Your inspiration for the week: don’t overlook cabbage! I call cabbage the bocci ball of the cruciferous set. A bowling ball, a big, heavy dense, ball of leaves. In terms of nutritional benefits, cabbage rocks. It’s chock full of goodness! Fiber, potassium, choline, B12, iron, selenium, pantothenic acid (B5), manganase…. But. It’s like the stepchild of broccoli and kale. It’s the humblest of vegetables. Nobody even thinks about it.
With Valentine’s Day approaching, I could be thinking about chocolate...but I’m thinking about the color red. And I might be thinking about strawberries… but I’m thinking about beets!
Is everyone around you coming down with colds and flu? And those nasty respiratory infections that linger so much longer than anyone expects? That’s February. A volatile month, a gauntlet we run to make it to spring. Whether you’ve got kids in school, like little Petri dishes scooting around, or you’re hopping on an airplane, or shoulder to shoulder on the subway, unless you live in a bubble, you are vulnerable.
One of THE great books of 2017, and sure to endure: Karen Page and photographer Andrew Dornenburg’s Kitchen Creativity: Unlocking Culinary Genius—with Wisdom, Inspiration, and Ideas from the World’s Most Creative Chefs. That’s a tall order! And in this, their 11th book, they deliver.
You know when you’re on the same path as someone, and you’re aware of them, but you never meet? Stefanie Sacks, MS, CNS, CDN and I were like that. We both did culinary school at the Natural Gourmet Institute, then got our masters in nutrition. I heard a recording of a talk she gave at a symposium, explaining how to use food to help people chronic illness. She was so incredibly dynamic! I reached out to her via email, we talked on the phone (for like an hour! I was on my dentist’s parking lot) and finally met in person when I was in New York and she invited me onto her radio show.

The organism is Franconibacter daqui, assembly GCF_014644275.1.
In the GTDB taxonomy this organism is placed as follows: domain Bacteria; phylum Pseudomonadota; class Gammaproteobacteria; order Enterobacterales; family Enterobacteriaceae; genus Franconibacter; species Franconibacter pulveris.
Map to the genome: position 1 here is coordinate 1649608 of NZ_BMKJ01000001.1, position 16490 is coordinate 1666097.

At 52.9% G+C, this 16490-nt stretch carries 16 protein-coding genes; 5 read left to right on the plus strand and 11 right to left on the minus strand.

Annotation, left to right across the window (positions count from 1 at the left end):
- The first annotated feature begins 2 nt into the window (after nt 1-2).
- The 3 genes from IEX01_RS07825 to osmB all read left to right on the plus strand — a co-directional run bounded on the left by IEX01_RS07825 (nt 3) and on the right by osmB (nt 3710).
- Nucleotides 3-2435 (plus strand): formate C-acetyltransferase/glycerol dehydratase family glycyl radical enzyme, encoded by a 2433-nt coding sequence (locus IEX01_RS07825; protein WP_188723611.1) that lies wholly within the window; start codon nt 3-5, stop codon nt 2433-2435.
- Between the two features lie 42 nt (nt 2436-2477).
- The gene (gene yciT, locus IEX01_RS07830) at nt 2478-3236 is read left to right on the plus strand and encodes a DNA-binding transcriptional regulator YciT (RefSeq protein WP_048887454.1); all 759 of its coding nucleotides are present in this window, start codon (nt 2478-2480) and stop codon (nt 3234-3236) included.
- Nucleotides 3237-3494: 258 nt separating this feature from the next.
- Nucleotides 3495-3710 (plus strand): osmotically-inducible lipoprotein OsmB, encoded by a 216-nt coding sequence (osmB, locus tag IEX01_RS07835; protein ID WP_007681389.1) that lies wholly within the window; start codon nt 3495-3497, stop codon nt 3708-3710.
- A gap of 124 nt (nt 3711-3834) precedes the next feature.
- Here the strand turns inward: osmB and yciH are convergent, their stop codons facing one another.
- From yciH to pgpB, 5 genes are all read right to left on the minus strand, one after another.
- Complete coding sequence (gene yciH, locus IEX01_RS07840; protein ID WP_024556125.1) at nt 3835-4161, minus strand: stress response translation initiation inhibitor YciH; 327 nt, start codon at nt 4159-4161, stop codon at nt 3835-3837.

Here’s a woman who inspires me: Grace Young, who is THE absolute grand dame of the stir-fry. She’s been called the Stir-Fry Guru and the Poet Laureate of the Wok. I think of her as ne plus ultra, a major-award winning cookbook writer and food journalist who is THE one to teach and inspire us all to become sit-fry masters.
My word for this year is… inspiration!
Where does inspiration come from? Often from the strangest things. You go in the kitchen, you want to cook something, and you wait for something to whisper in your ear, and give you the divine answer for what to make for dinner tonight. Or you wait in front of a blank computer screen, or a blank canvas. As I start to talk about inspiration, what’s the first thing that happens? Nothing!
A spot-on post from the archives: be kind to yourself this holiday season! Have fun. Savor those special treats! I wave my magic culinary wand, thus decree. Enjoy! :)
Why do we do it? We have this tendency over the holidays to put ourselves on a LONG nonstop guilt trip, like a first class ticket to Hong Kong and back, on the most expensive airline you can imagine. We splurge and purge AND beat ourselves up over it. I have a better idea: find a way that works for you to relax and enjoy life! If you have a brownie, enjoy it! And so you don’t massively overdo, and truly feel awful, plan ahead.
When I put this list together, I felt like I was vicariously shopping for all of you! I confess I found a thing or two for myself, too. :) One thing you’ll notice about these gifts: they are NOT the latest kitchen gadgets. The kale stripper, the gimmicks, the bric a brac, the things that take up drawer space. This list is low tech, highly functional, and aesthetically pleasing. Sturdy and durable, made to last, and to inspire. And everything has been vetted, by me!
What is more precious than the gift of time? Unless it’s the gift of yum. :) How about giving both to dear friends and neighbors, the ones who will TRULY savor the delicious, delectable treats that you drop off for their enjoyment? Some might love DIY kits, with all they will need to make something marvelous, and others might like a fait accompli. I’ve got some suggestions for both!